There’s been a fair amount of buzz regarding David Brooks’ column in the New York Times this past Friday. Brooks highlights The Promise Academy, a charter school operated by Geoffrey Canada’s Harlem Children’s Zone, and makes the somewhat astounding claim that the school “had eliminated the black-white achievement gap” in math. The proof is in the test scores: according to Brooks’ numbers, 8th graders at The Promise Academy score between 1.3 and 1.4 standard deviations above other 8th graders across New York City. He’s smitten, waxing rhapsodic on HCZ’s achievements, which include infusing massive amounts of social services into a neighborhood and running charter schools that “create a disciplined, orderly and demanding counterculture to inculcate middle-class values.” (For a more measured discussion of Canada’s quest, see this Slate analysis.)
Call it Charter Fever, the trendy, contagious ague that grips those who recognize the failure of our public school system to address the woes that ail poor urban students. Victims include Joel Klein and Al Sharpton at the Education Equality Project in N.Y.C., L.A.’s Ramon Cortines and Green Dot, Cory Booker in Newark, KIPP-fanciers, Arne Duncan with his $300 million stimulus package to cities that loosen up charter school restrictions, Michael Bloomberg.
Is it a sickness or is it the cure?
Brooks’ febrile column gets some tylenol from Aaron Pallas, a former guest-blogger at eduwonkette who now blogs at GothamSchools.org. Pallas put up a post the same day as Brooks’ piece appeared called “Just How Gullible is David Brooks?” Read it yourself because the details are fascinating. Pallas decides “to drink a bit more deeply from the datastream” and shows that the results Brooks points to are actually a statistical aberration.
In the HCZ Annual Report for the 2007-08 school year submitted to the State Education Department, data are presented on not just the state ELA and math assessments, but also the Iowa Test of Basic Skills. Those eighth-graders who kicked ass on the state math test? They didn’t do so well on the low-stakes Iowa Tests. Curiously, only 2 of the 77 eighth-graders were absent on the ITBS reading test day in June, 2008, but 20 of these 77 were absent for the ITBS math test. For the 57 students who did take the ITBS math test, HCZ reported an average Normal Curve Equivalent (NCE) score of 41, which failed to meet the school’s objective of an average NCE of 50 for a cohort of students who have completed at least two consecutive years at HCZ Promise Academy.
Okay, fine. Brooks had a bad day, or at least a weak journalistic one. The statistically significant drop-off in participation in the math test vs. the reading list is troubling, especially to the growing number of New Jersey charter school devotees. But the Promise Academy still holds promise, and here in Jersey we need to push on.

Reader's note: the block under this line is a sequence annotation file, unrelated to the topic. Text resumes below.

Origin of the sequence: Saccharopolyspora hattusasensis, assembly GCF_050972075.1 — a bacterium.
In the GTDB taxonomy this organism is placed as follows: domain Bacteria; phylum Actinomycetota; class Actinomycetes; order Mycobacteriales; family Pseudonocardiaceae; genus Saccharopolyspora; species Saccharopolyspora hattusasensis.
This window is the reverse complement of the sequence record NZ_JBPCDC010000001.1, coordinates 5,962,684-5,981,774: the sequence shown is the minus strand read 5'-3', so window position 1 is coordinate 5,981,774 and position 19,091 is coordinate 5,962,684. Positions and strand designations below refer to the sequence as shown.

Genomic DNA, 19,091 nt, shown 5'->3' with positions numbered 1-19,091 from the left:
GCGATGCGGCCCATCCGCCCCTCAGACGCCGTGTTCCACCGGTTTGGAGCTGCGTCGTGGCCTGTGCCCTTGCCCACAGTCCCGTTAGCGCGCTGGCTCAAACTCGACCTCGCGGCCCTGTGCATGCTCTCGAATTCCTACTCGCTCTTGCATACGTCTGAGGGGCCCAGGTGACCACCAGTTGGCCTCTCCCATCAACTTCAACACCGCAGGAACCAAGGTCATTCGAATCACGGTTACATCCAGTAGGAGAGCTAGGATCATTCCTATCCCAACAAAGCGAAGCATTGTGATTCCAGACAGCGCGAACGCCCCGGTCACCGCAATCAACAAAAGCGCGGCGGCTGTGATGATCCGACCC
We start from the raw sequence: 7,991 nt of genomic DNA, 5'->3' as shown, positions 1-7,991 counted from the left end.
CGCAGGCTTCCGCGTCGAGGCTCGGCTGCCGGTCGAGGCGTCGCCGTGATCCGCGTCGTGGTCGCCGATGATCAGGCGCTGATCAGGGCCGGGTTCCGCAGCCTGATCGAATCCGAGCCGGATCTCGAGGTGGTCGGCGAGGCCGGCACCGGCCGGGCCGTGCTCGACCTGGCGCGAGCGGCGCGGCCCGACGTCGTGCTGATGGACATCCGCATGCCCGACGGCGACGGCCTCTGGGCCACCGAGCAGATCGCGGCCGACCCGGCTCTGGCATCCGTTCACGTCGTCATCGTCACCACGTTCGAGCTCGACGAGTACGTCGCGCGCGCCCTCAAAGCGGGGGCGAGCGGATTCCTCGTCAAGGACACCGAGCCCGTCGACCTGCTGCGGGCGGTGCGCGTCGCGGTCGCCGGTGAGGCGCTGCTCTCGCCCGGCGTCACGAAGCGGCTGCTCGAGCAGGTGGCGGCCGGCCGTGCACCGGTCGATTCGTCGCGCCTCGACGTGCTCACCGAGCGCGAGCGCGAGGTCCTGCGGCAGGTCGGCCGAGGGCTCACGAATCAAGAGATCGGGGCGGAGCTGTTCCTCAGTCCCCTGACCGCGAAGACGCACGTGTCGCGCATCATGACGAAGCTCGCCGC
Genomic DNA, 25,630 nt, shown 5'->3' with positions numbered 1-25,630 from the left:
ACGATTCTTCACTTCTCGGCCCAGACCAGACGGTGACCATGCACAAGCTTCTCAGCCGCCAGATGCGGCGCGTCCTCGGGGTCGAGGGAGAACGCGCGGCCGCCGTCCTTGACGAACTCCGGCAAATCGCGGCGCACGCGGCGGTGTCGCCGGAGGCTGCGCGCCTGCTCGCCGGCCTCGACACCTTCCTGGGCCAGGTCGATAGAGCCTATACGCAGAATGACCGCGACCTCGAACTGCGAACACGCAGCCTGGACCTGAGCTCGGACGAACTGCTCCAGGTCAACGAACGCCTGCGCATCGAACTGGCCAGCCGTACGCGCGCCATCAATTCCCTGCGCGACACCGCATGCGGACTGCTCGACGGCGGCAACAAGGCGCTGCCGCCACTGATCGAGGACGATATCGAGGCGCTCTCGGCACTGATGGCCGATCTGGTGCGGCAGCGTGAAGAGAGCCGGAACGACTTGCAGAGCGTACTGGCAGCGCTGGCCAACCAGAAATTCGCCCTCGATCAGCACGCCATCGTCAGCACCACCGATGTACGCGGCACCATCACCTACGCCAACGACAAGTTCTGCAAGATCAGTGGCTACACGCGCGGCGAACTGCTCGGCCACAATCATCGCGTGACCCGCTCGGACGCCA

Here’s a paradox for you. New Jersey public schools are regulated by the state and federal governments, which leads to standardization and uniformity of curriculum. (Over the past year we’ve witnessed a tightening of state regulation to the point of strangulation.) In addition, the NJEA tightly controls instructional time and nixes merit pay, adhering to an industrial model that reduces each teacher to a cog in a wheel. Finally, New Jersey, more than any other state in the union, has divided its student population into so many tiny pieces – 617, to be exact – that each district tends towards a homogeneity unheard of in the rest of the country.
However, we also know (getting back to HCZ) that children from impoverished backgrounds require different support and instructional strategies than children from more privileged backgrounds. In fact, our Abbott districts are also called “special needs districts,” the same turn of phrase used to refer to children with disabilities. It’s a tacit acknowledgment that poor kids require individualized instruction and special supports that are anathema to our current model of standardized programs and teachers.
On the one hand we have an extreme form of NJEA-and-D.O.E.-enforced uniformity among our school districts. On the other hand, we have a swelling population of kids who need non-standardized accommodations to succeed. It’s impossible to reconcile the two competing models within our current educational infrastructure.
In New Jersey, this sort of model is only available in the form of a charter school. We’ve got to resist the fever of over-exuberance, use caution with statistics, and continue the experiment.